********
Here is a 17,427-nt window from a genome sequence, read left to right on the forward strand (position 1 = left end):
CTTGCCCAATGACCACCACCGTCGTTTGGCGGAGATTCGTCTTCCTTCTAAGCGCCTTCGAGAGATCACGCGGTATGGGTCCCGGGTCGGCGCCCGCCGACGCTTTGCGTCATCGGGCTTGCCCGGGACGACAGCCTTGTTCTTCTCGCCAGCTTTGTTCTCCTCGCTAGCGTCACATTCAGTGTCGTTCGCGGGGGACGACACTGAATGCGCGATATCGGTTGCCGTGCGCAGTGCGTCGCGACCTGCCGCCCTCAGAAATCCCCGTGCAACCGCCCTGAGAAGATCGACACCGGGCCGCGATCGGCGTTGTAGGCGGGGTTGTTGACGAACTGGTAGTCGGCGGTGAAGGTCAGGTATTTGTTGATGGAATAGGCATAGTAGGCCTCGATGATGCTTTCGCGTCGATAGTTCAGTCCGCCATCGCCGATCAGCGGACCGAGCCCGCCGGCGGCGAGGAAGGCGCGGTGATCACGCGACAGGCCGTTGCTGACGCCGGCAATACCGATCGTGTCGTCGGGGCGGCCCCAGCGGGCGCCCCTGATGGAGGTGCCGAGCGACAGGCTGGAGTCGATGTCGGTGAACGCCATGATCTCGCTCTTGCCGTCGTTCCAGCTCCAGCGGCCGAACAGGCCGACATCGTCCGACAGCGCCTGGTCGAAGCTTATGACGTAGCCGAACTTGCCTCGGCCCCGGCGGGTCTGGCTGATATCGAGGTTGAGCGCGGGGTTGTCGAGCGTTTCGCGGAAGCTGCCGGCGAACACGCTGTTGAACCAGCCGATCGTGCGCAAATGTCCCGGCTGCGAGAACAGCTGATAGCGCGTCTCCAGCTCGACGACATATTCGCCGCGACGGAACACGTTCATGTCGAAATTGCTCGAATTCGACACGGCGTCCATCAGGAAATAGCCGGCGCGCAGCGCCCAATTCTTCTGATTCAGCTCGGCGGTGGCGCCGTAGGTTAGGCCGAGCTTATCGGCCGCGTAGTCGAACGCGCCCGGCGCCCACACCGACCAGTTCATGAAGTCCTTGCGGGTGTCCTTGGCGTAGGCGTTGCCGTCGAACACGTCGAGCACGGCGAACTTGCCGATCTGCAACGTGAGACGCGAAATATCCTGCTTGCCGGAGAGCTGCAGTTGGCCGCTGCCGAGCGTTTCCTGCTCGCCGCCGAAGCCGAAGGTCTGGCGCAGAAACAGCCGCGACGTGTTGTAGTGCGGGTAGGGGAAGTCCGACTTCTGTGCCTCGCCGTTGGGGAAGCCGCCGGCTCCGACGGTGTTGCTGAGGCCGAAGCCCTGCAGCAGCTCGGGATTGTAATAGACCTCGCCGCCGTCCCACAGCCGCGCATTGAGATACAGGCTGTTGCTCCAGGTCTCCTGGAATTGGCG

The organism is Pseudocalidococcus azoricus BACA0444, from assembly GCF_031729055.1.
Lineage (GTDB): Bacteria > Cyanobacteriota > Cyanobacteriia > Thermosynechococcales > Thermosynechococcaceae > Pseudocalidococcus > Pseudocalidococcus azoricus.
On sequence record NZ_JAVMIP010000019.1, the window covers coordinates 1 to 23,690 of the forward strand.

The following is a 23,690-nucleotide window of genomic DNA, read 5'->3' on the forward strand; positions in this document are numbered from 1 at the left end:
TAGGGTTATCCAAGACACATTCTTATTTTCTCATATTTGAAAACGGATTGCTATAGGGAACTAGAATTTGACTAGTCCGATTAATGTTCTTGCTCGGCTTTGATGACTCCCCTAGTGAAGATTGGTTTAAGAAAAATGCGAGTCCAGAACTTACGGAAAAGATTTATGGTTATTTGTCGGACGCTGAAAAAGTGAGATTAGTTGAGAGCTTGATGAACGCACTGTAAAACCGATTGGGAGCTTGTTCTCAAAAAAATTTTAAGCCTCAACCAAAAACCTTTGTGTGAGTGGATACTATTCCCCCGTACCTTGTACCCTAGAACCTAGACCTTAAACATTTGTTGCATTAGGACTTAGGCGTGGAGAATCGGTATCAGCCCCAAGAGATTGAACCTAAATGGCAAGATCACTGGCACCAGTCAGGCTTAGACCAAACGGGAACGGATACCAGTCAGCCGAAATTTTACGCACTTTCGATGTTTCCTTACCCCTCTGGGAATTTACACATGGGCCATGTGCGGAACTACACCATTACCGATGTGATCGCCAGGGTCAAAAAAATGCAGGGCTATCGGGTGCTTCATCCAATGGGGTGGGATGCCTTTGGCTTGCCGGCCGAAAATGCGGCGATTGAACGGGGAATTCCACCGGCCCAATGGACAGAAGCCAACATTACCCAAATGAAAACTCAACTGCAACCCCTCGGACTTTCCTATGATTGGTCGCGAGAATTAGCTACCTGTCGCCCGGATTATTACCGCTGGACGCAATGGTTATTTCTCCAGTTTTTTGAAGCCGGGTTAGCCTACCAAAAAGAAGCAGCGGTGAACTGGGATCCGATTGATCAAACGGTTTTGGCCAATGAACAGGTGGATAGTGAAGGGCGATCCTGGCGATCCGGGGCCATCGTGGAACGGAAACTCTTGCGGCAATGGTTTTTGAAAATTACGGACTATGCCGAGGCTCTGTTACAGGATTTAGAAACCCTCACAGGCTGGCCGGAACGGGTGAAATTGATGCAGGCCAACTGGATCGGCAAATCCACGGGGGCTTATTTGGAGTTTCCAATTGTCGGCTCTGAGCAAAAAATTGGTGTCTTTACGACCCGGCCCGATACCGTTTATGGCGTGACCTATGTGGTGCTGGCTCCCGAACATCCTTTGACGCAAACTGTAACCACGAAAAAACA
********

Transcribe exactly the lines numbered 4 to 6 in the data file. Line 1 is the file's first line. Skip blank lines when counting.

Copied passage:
Lineage (GTDB): Bacteria > Cyanobacteriota > Cyanobacteriia > Thermosynechococcales > Thermosynechococcaceae > Pseudocalidococcus > Pseudocalidococcus azoricus.
On sequence record NZ_JAVMIP010000019.1, the window covers coordinates 1 to 23,690 of the forward strand.

The following is a 23,690-nucleotide window of genomic DNA, read 5'->3' on the forward strand; positions in this document are numbered from 1 at the left end: